Reputable auction houses try to get all (arti)facts before selling antiquities
Tuesday, February 1, 2011; 8:10 PM
The first Indiana Jones movie, "Raiders of the Lost Ark," offers many a scene to make archaeologists wince, but none more so than a quiet moment early on when the intrepid Professor Jones sells plundered artifacts to Marcus Brody, director of the fictional National Museum in Washington.
"The museum will buy them as usual," Brody says with a wink. "No questions asked."
These days, archaeologists work hard to present themselves as protectors, not plunderers. After unconfirmed reports of widespread looting of artifacts from tombs and storage facilities in Egypt during the uprising there, the archaeology community is on high alert, warning Interpol, border agents, and art dealers and merchants to look out for Egyptian treasures.
Despite such efforts, experts say that stolen loot will inevitably surface on eBay, at auction houses and, yes, even in reputable museums. The global system of tracking antiquities is simply too porous, the demand for ancient baubles too high.
"The commercial antiquities market worldwide is big, and open, and even though it's received a lot of criticism, it continues to be very active," said Ricardo Elia, a Boston University archaeologist who studies the long, sordid history of antiquities looting.
How active? It's impossible to say, especially in the gray and black markets that exist for such goods. But in just one legitimate auction in December, Christie's of New York sold 263 ancient statues and pieces of jewelry for $34 million. A 3,000-year-old bronze Egyptian standard went for $890,500, and a 4,400-year-old statue from the little-known Cycladic civilization of the Aegean Sea pulled in a whopping $16,882,500.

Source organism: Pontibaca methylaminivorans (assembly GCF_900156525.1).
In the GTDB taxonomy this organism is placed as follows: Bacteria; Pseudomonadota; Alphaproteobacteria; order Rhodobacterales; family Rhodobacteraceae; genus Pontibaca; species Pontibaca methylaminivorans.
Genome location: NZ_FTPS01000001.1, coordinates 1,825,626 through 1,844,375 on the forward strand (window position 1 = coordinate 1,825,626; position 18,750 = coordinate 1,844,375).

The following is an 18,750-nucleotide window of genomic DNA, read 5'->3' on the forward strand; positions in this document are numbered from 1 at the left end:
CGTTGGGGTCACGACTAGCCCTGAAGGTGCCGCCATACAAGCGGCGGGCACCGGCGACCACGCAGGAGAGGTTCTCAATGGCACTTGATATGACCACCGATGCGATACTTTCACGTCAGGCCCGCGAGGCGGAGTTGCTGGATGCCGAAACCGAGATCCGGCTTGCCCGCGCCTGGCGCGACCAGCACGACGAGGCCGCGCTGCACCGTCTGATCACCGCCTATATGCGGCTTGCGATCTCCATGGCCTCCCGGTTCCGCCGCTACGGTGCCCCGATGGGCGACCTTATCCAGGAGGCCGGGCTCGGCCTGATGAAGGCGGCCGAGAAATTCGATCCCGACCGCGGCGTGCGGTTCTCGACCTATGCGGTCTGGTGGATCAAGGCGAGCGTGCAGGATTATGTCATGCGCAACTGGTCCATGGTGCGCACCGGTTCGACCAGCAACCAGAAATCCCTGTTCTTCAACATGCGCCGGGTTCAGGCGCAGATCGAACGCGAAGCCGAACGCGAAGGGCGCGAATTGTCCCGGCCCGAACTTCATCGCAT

Christie's sells only objects that it can confirm as legitimately acquired, said Max Bernheimer, international head of antiquities for the auction house. As for Egyptian treasures, Christie's - and other reputable auctioneers - sells only items that are documented to have been removed from the country before 1983. That's when Egypt enacted laws to protect its deep cultural heritage. For example, the bronze standard was published in a catalogue in the early 1980s, Bernheimer said, cementing it as a legitimate acquisition.
"Nobody wants to spend X amount of money and then find out they can't keep what they bought," he said. "The legal market today is driven by the 'P' word."
Ah, the P word: provenance. It means tracing the history of an object, determining where it came from and when. But, as one might expect with objects thousands of years old, the chain of custody is often kinked.
Forged documents are not uncommon, said Elizabeth Bartman, president of the Archaeological Institute of America. "There's an awful lot of stuff that comes on the market that's said to be from old European collections that somehow nobody ever knew about," she said. "I mean, how many East German collections were behind the Iron Curtain that we didn't know about? Come on. It's not very convincing."